Perfect Picture Book Friday: Leo the Late Bloomer…and the winner is…
Today is Perfect Picture Book Friday where I link up with Susannah Leonard Hill’s fantastic group of writers who contribute a picture book review and related resources.
But first,I want to announce the January PPP Reading Challenge picture book winner. It was lovely to see everyone’s reading list…thank you all for sharing and taking the time (which I know is precious and in short supply) to add your comments. And the winner is…two winners, actually…Jennifer at Toy Box Years and Milka at Perfecting Motherhood. I’ll email you both so you can let me know where to send the books. I’m looking forward to reading the comments this month…another picture book prize for at least one lucky commenter.
And now, on to my PPBF selection: Leo the Late Bloomer
Leo the Late Bloomer
Written by Robert Kraus
Illustrated by Jose Aruego
Ages: 3 – 7
Themes: Mastering tasks and skills, maturation
Opening: “Leo couldn’t do anything right.”
Leo, a little tiger cub, seems slow to mature. He cannot read, write, eat neatly, draw…or even talk. His father wonders if Leo will ever learn to do these things, but Leo’s mother tells her husband to have patience. Will Leo’s father stop watching to see if Leo is blooming? Does Leo ever catch up to his more accomplished animal friends?
Why do I like this book:
Children mature at different rates…and they all have unique strengths. This is a story that encourages and gives hope to young children who may be slower at learning to tie shoelaces or zip jackets or write their name. And perhaps it may also help those parents who worry when a child does not perform at the same level or accomplish the same things as an older brother or sister.
The text is ultra-simple! The glorious illustrations capture Leo’s father’s frustration and Leo’s joy with life itself. Check out the “snowmen” that each animal builds…young children love seeing the snow-elephant, the snow-snake, the snow-bird, the snow-owl and the snow-crocodile. Leo, of course, cannot make one and goes chasing after a rabbit. This is a story every child and parent can relate to.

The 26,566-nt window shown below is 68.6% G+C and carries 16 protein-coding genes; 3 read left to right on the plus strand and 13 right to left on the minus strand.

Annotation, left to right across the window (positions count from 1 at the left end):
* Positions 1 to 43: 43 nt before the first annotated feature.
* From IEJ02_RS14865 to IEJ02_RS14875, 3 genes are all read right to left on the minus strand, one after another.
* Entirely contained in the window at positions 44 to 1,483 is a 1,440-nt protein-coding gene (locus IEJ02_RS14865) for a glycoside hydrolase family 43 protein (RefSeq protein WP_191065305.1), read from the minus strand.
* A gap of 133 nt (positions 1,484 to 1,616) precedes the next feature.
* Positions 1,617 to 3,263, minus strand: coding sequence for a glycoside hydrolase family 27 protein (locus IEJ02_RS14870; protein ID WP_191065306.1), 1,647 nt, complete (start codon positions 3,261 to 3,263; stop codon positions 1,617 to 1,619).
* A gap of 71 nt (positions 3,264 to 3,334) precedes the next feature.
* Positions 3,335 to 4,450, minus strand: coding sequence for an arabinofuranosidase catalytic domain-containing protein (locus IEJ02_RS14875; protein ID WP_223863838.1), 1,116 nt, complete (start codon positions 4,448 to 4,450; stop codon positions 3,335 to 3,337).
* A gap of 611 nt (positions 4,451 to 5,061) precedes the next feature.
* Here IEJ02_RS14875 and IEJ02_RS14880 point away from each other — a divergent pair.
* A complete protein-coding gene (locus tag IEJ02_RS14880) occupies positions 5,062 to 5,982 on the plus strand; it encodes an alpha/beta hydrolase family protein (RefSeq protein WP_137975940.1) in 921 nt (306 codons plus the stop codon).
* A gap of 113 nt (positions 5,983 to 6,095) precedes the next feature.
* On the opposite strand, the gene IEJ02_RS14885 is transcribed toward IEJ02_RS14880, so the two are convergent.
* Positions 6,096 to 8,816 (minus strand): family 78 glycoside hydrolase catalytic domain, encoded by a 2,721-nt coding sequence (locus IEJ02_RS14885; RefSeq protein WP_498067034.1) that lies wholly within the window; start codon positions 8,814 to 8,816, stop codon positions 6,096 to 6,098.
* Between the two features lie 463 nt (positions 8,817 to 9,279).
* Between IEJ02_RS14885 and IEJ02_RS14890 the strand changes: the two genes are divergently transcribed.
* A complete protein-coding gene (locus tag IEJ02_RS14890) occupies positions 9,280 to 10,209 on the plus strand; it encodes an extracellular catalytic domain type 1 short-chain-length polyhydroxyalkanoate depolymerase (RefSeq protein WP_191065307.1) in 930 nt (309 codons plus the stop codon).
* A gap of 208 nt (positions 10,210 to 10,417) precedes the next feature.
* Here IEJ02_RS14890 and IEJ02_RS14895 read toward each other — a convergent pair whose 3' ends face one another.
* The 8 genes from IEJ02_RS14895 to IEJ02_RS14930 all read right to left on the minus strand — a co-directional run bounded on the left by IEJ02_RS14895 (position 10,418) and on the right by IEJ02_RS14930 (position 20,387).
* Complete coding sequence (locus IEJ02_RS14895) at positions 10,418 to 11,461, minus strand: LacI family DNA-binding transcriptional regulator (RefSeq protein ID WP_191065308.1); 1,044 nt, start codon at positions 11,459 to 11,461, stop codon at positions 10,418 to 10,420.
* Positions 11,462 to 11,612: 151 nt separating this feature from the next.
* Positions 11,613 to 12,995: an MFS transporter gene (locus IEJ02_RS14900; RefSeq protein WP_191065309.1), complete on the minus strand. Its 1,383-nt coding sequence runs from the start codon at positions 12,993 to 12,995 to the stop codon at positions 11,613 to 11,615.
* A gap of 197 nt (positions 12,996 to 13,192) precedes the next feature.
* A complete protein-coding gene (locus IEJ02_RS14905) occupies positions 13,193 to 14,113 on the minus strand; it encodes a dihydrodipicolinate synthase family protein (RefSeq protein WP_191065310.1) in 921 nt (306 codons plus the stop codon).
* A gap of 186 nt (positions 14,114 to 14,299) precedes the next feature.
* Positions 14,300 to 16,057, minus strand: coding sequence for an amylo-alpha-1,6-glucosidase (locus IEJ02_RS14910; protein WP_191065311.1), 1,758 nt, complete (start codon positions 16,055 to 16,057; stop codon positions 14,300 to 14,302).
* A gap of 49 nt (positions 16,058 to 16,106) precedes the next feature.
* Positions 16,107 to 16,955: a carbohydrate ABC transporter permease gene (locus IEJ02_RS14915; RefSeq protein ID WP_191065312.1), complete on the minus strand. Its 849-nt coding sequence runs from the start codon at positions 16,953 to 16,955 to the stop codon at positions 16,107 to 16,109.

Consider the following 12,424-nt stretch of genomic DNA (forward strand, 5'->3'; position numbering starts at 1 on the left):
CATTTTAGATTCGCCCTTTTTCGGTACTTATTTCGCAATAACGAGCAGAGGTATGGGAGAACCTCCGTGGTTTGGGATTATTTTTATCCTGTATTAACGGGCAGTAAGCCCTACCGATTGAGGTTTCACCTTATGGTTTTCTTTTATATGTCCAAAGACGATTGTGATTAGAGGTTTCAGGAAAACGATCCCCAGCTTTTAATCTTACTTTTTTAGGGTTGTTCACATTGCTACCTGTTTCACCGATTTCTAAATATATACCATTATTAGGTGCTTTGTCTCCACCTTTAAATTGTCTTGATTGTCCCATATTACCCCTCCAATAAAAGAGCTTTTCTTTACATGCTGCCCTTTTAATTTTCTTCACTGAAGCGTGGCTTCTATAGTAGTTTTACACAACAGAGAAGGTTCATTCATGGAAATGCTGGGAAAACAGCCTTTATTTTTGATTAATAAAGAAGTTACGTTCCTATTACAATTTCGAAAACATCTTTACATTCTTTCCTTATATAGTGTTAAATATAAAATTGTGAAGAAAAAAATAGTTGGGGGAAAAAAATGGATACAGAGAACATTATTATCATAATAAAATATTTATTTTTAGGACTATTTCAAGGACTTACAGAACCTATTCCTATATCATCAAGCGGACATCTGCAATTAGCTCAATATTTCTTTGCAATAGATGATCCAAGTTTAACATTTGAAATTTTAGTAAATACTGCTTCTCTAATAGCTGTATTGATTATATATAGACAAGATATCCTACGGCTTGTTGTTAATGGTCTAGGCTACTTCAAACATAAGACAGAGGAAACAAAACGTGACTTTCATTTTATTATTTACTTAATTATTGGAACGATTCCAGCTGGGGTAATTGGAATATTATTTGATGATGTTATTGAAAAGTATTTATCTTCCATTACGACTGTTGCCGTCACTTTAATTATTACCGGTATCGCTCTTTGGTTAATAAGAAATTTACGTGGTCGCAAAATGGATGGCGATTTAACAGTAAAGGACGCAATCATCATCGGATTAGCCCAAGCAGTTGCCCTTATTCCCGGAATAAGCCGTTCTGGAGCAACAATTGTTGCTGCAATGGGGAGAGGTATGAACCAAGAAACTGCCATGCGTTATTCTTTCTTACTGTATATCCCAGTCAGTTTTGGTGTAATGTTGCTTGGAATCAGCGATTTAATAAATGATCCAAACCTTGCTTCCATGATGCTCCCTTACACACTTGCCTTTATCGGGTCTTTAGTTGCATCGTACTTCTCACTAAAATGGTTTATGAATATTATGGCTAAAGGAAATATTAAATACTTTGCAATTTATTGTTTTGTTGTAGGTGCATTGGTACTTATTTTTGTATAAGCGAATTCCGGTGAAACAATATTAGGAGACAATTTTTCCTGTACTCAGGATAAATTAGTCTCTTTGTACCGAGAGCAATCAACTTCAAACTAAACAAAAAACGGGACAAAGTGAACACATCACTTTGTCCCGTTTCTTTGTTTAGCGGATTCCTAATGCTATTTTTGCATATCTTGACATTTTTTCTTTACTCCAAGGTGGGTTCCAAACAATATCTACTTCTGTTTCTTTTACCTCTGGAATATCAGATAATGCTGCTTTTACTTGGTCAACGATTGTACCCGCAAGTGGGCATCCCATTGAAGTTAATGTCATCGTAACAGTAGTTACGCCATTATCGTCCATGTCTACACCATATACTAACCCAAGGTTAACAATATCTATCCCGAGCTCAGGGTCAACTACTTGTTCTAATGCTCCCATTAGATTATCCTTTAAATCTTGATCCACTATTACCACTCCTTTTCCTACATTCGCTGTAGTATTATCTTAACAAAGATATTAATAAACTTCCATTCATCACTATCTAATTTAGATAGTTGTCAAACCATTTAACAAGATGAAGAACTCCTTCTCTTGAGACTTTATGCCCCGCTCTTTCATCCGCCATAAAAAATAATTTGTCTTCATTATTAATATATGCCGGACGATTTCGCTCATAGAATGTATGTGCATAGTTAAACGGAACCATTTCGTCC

Daisy Chain Necklace: great for developing fine motor coordination (this project is also suitable for any holiday…just use the traditional colors, such as red and green for Christmas, pastels for Easter, etc.)
You will need: Strips of colored construction paper (1” x 6”), markers or crayons and a glue stick.
1. Decorate each strip as desired…flower patterns, numbers, letters, zigzags, dots, etc.
2. Put glue on the edge of one strip. Form a loop and press together. Help the child count to 30.
3. Put glue on the edge of another strip. Thread it through the loop and press. Count to 30 again. Now you have the beginning of the chain.
4. Continue until there are enough links in the chain so it will fit over the child’s head and around the neck comforably.
I’ve done this project with kindergarten children and they love making each strip unique. They also have a lot of fun counting to 30 as they press the edges together! Of course, there are always a couple of “clever” kids who count by 5’s or 10’s to get to 30 faster…the different rates of maturation of children (like tiger cubs) in action…but their edges often don’t stay stuck!
This post is part of a series for parents and teachers called Perfect Picture Book Fridays hosted by Susannah Leonard Hill. Click on her link and find lots of other picture book suggestions with summaries and activities.
Posted on February 3, 2012, in 2012 Positive Parental Participation Challenge, children's picture books, Perfect Picture Book Friday and tagged children, José Aruego, Leo the Late Bloomer, Picture book, Robert Kraus. Bookmark the permalink. 48 Comments.